By Justin Dove
People who follow Ford (NYSE: F) were dealt a big surprise last week by some negative press.
Ford fell 18 spots to 23rd in this year’s J.D. Power and Associates 2011 Initial Quality Study (pdf). Ford was ranked fifth last year and was the mainstream brand with fewest defects. Ford had exceeded industry averages in quality each year since 2006.
There’s no coincidence that it was also President and CEO Alan Mullaly’s first year with the company…
Mullaly’s Reputation with Boeing and Ford
Mullaly built his own strong reputation as the CEO at Boeing (BA). Then he added to this reputation (pdf) with the way he handled Ford through the recession. Ford was the only company of the “Big Three” that didn’t take federal aid and still made a profit in 2009.
Ford’s stock fell sharply in the financial crisis to as low as $1.58 per share. Since then, it’s peaked at $18.65 per share this past January, much higher than its pre-recession value that hovered around $6 per share.
So how did Ford fall so far in quality?
It appears there is an array of problems with the MyFord Touch and MyLincoln Touch systems Ford has recently rolled out. While Ford Sync helped sales and revenue, these new touchscreen systems have become a burden for the automaker over the past year.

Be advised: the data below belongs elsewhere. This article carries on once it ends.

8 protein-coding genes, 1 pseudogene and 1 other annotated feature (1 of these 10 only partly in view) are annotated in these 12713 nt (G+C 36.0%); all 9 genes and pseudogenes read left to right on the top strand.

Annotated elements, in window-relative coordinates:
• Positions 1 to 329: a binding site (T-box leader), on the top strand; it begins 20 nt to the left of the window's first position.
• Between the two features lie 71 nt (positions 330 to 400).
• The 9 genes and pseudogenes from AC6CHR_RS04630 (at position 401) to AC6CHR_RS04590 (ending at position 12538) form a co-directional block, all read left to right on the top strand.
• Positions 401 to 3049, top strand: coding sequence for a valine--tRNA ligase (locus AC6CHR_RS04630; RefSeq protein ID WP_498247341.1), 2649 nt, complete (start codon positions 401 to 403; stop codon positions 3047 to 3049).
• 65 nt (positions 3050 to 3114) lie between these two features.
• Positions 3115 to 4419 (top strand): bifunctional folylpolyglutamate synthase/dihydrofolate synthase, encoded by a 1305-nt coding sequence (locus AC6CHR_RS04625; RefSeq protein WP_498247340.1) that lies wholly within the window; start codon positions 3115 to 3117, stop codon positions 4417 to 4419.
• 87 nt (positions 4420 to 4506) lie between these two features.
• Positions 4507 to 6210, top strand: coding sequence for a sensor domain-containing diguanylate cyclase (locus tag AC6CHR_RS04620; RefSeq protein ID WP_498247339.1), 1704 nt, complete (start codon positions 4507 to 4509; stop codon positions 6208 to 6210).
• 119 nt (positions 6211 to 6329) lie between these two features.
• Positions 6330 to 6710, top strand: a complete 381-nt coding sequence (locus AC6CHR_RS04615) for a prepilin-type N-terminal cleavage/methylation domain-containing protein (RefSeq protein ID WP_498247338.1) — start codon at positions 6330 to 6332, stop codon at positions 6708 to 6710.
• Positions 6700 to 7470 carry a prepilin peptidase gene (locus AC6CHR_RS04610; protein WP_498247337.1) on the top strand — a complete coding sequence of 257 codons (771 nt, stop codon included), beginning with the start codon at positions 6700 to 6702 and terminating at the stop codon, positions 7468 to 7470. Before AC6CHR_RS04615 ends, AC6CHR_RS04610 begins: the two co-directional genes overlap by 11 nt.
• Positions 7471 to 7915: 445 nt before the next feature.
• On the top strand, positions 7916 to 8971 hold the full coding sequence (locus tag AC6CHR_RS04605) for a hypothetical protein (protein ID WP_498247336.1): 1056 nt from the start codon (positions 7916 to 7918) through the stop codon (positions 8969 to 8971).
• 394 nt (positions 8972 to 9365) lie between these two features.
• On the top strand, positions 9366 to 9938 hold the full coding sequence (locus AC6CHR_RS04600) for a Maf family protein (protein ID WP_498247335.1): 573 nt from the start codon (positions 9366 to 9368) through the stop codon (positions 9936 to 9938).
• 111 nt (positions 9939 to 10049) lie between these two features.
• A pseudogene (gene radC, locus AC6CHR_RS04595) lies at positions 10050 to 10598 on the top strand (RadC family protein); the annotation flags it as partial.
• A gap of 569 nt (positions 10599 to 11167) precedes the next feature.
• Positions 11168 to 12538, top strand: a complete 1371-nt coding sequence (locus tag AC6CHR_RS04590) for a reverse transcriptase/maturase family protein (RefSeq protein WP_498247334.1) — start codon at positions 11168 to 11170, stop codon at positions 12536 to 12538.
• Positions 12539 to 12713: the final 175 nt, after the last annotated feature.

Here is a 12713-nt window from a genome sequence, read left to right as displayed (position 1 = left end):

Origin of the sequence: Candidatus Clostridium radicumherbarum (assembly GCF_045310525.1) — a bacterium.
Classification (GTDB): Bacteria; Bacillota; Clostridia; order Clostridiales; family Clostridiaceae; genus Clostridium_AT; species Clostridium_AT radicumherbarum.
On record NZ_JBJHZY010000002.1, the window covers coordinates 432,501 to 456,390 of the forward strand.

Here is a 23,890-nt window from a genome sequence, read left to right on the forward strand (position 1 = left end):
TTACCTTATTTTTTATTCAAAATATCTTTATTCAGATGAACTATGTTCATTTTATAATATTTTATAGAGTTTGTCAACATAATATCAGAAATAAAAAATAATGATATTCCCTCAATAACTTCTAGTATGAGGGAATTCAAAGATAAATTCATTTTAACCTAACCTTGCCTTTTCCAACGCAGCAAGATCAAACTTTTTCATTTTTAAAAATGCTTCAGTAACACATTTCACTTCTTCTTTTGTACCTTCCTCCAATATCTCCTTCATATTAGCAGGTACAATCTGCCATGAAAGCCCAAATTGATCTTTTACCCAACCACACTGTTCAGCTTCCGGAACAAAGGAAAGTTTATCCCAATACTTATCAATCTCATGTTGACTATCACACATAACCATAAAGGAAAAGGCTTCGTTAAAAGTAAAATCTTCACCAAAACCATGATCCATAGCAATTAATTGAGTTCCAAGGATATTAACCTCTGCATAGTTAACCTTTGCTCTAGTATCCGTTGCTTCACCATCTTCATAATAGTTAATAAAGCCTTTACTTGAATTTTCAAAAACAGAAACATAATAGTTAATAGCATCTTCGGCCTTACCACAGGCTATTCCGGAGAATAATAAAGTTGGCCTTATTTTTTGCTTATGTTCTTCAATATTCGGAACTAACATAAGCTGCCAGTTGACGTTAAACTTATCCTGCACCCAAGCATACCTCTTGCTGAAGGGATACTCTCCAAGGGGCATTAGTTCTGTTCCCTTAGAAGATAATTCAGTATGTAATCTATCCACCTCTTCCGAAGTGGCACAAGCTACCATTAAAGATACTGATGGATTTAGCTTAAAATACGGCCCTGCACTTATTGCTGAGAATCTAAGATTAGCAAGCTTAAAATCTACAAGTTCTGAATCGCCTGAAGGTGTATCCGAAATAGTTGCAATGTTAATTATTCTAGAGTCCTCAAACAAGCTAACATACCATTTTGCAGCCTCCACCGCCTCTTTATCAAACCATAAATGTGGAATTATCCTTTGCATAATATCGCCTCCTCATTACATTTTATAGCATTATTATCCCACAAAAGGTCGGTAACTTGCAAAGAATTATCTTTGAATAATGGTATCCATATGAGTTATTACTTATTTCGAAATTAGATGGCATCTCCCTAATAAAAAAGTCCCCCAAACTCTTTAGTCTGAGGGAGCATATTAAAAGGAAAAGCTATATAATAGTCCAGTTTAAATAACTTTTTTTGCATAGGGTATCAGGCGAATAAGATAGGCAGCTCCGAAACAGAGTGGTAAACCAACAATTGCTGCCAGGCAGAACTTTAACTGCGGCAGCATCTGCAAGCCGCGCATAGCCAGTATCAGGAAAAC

Despite Touchscreen Tech Hiccups, Ford Continues Consumer Innovation
Despite the hiccups with new technology, some appear to be high on Ford over the long term:
- According to this International Business Times article, “Responding to increasing consumer demand for mobile app use in vehicles, Ford is hiring top tech execs and engineers.” While rolling new technology too quickly hurt Ford with MyFord Touch, the company is showing strong innovation and seems to be carving out a niche for tech-savvy customers.
- Earlier this month Ford announced it was going to vamp up its efforts overseas, especially in Asia. They claim to expect overseas sales to increase by 50 percent over the next five years. The global market has been an issue for Ford as competitors like General Motors (GM) have overtaken them in Asia and other markets.
It appears that Ford is at a crossroads. Growth has been strong, but quality slipped this year. It could be a case of Ford spreading itself too thin. Trying to innovate in technology and increase efforts abroad may have been too aggressive over the past year.
Mulally has a rock-solid track record though, and this situation will likely serve as a wake-up call to the giant auto manufacturer. Ford could continue to have a very strong decade if it can improve the implementation of new technology and reach the lofty expectations for Asia and abroad.
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